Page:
RESULTS

Twelve patients with GBM were operated on using endoscopic after complete microscopic FG resection. In all cases, residual fluorescent tissue not visualized with the microscope was detected. Histopathological examination confirmed residual tumor tissue in all specimens. The mean preoperative volume of brain parenchyma without contrast-enhancing tumor was 1213.2 cm3. The mean postoperative volume of brain parenchyma without the resection cavity was 1151.2 cm3, accounting for a mean volume of nonenhancing but fluorescent tumor tissue of 62.0 cm3. The mean relative rate of the overall resected volume compared to the contrast-enhancing tumor volume was 244.7% (p < 0.001).

CONCLUSIONS

Combined microscopic and endoscopic FG resection of GBM significantly increases the EOR and allows the surgeon to achieve a supratotal resection beyond the borders of contrast enhancement in noneloquently located GBM.

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Do we underdiagnose osteoporosis in patients with pyogenic spondylodiscitis?

Christoph Bettag, Tammam Abboud, Christian von der Brelie, Patrick Melich, Veit Rohde, and Bawarjan Schatlo

OBJECTIVE

Pyogenic spondylodiscitis affects a fragile patient population. Surgical treatment in cases of instability entails instrumentation, and loosening of this instrumentation is a frequent occurrence in pyogenic spondylodiscitis. The authors therefore attempted to investigate whether low bone mineral density (BMD)—which is compatible with the diagnosis of osteoporosis—is underdiagnosed in patients with pyogenic spondylodiscitis. How osteoporosis was treated and how it affected implant stability were further analyzed.

METHODS

Charts of patients who underwent operations for pyogenic spondylodiscitis were retrospectively reviewed for clinical data, prior medical history of osteoporosis, and preoperative CT scans of the thoracolumbar spine. In accordance with a previously validated high-fidelity opportunistic CT assessment, average Hounsfield units (HUs) in vertebral bodies of L1 and L4 were measured. Based on the validation study, the authors opted for a conservative cutoff value for low BMD, being compatible with osteoporosis ≤ 110 HUs. Baseline and outcome variables, including implant failure and osteoporosis interventions, were entered into a multivariate logistic model for statistical analysis.

RESULTS

Of 200 consecutive patients who underwent fusion surgery for pyogenic spondylodiscitis, 64% (n = 127) were male and 66% (n = 132) were older than 65 years. Seven percent (n = 14) had previously been diagnosed with osteoporosis. The attenuation analysis revealed HU values compatible with osteoporosis in 48% (95/200). The need for subsequent revision surgery due to implant failure showed a trend toward an association with estimated low BMD (OR 2.11, 95% CI 0.95–4.68, p = 0.067). Estimated low BMD was associated with subsequent implant loosening (p < 0.001). Only 5% of the patients with estimated low BMD received a diagnosis and pharmacological treatment of osteoporosis within 1 year after spinal instrumentation.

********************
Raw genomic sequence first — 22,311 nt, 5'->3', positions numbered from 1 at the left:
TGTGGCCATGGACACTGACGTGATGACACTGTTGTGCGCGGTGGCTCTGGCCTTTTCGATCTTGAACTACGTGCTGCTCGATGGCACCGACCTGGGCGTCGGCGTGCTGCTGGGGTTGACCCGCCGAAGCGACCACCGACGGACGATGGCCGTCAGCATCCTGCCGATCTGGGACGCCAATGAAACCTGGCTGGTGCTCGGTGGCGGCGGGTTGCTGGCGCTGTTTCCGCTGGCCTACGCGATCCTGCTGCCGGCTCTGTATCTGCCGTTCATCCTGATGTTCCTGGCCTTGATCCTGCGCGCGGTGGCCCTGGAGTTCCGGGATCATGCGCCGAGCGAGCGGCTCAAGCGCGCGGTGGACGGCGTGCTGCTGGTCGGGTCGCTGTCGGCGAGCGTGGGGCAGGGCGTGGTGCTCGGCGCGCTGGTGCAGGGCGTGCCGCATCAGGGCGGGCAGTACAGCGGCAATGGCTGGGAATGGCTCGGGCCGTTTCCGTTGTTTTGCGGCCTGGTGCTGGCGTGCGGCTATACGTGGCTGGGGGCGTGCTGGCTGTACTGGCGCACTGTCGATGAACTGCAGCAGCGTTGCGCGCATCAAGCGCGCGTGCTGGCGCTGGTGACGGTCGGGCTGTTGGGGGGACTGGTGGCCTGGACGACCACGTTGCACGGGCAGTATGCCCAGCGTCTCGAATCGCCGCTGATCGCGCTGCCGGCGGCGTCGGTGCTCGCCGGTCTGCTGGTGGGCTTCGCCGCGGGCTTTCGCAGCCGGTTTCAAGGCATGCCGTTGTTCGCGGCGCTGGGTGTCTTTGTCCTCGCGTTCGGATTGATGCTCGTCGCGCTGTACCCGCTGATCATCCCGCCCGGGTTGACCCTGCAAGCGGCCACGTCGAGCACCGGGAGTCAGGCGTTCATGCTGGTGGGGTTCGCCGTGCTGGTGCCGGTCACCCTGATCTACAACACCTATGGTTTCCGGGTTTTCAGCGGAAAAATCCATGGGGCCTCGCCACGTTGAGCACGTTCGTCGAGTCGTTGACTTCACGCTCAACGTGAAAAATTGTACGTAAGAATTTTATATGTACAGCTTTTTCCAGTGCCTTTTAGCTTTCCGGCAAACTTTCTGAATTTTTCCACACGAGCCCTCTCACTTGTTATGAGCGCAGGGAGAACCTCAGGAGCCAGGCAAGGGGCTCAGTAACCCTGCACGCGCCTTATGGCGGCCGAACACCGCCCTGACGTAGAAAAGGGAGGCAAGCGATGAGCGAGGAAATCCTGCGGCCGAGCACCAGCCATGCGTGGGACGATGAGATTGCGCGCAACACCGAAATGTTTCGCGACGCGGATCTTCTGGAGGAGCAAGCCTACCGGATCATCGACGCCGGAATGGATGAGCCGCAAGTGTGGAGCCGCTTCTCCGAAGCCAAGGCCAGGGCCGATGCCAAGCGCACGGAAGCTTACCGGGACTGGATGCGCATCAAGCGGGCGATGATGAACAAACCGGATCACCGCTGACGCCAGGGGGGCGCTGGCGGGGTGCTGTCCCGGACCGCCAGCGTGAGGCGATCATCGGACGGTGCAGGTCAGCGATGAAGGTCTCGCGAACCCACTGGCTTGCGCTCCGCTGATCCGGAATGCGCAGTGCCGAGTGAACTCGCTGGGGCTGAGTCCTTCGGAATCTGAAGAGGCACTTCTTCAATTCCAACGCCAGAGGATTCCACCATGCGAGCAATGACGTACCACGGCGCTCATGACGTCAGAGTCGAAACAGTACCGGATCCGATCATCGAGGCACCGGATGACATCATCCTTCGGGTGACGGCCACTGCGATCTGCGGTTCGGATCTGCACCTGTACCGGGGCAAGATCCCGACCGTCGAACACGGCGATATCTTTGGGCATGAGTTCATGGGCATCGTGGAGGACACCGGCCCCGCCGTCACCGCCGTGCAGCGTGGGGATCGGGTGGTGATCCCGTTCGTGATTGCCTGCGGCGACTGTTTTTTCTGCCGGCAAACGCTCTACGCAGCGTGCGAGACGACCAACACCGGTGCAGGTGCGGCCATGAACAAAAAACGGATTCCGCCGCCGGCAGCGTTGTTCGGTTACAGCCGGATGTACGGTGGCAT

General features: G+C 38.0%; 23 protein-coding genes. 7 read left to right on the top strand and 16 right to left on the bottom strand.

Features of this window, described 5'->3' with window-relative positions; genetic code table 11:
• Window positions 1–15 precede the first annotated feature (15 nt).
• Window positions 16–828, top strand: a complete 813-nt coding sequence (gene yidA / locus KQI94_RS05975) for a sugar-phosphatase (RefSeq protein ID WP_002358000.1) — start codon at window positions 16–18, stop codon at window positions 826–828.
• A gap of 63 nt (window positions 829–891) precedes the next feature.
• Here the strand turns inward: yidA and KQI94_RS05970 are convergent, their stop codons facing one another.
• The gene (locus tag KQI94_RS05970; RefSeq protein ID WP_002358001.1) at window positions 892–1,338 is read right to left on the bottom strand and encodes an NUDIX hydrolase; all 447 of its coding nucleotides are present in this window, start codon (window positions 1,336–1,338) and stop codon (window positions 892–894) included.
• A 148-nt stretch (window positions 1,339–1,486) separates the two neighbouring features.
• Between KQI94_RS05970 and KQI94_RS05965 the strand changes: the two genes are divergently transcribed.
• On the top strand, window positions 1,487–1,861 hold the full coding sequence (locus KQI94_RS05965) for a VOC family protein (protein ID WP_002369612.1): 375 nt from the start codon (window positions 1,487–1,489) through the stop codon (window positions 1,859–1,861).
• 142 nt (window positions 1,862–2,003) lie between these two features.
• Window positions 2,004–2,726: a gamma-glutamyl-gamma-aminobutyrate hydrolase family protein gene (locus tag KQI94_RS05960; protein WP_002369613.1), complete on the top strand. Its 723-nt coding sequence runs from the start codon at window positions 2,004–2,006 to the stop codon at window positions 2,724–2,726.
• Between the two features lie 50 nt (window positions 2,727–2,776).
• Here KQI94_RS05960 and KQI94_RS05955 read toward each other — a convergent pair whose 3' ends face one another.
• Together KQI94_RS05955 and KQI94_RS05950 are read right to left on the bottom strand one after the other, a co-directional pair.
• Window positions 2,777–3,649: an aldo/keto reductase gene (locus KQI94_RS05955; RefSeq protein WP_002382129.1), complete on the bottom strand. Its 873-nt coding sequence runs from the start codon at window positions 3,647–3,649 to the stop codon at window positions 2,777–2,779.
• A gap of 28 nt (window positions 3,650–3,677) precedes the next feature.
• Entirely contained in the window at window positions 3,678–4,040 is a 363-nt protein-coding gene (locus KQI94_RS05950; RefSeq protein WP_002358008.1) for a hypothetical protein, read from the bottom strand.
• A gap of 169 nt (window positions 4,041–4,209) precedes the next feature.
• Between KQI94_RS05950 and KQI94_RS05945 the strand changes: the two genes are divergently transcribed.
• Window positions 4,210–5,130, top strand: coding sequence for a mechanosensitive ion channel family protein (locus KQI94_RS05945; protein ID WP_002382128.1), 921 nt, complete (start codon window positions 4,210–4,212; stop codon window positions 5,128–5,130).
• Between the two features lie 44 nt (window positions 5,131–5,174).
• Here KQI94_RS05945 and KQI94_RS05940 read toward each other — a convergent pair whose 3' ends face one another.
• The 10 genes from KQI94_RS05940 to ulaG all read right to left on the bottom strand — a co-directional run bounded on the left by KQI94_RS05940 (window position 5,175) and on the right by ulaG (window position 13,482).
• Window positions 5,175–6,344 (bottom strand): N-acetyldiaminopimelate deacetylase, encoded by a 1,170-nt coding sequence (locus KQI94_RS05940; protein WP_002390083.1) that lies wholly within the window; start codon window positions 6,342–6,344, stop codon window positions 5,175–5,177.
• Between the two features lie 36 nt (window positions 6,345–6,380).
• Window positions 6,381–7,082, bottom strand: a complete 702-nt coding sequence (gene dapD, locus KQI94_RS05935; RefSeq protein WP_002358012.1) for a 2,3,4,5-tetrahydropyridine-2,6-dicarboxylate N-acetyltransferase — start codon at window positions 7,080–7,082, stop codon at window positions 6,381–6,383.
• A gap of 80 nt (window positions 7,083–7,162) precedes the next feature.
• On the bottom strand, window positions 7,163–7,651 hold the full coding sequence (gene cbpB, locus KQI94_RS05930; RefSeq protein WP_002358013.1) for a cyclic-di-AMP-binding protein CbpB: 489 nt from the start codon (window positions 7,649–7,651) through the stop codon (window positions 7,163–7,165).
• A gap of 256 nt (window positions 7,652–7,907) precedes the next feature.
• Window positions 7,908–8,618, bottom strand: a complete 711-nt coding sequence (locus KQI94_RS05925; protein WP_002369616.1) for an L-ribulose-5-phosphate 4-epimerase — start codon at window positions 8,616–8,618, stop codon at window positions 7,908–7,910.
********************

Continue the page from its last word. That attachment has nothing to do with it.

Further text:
CONCLUSIONS

Relying on past medical history of osteoporosis is insufficient in the management of patients with pyogenic spondylodiscitis. This is the first study to identify a substantially missed opportunity to detect osteoporosis and to start pharmacological treatment after surgery for prevention of implant failure. The authors advocate for routine opportunistic CT evaluation for a better estimation of bone quality to initiate diagnosis and treatment for osteoporosis in these patients.

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Robotic versus fluoroscopy-guided pedicle screw insertion for metastatic spinal disease: a matched-cohort comparison

Volodymyr Solomiichuk, Julius Fleischhammer, Granit Molliqaj, Jwad Warda, Awad Alaid, Kajetan von Eckardstein, Karl Schaller, Enrico Tessitore, Veit Rohde, and Bawarjan Schatlo

OBJECTIVE

Robot-guided pedicle screw placement is an established technique for the placement of pedicle screws. However, most studies have focused on degenerative disease. In this paper, the authors focus on metastatic spinal disease, which is associated with osteolysis. The associated lack of dense bone may potentially affect the automatic recognition accuracy of radiography-based surgical assistance systems. The aim of the present study is to compare the accuracy of the SpineAssist robot system with conventional fluoroscopy-guided pedicle screw placement for thoracolumbar metastatic spinal disease.

METHODS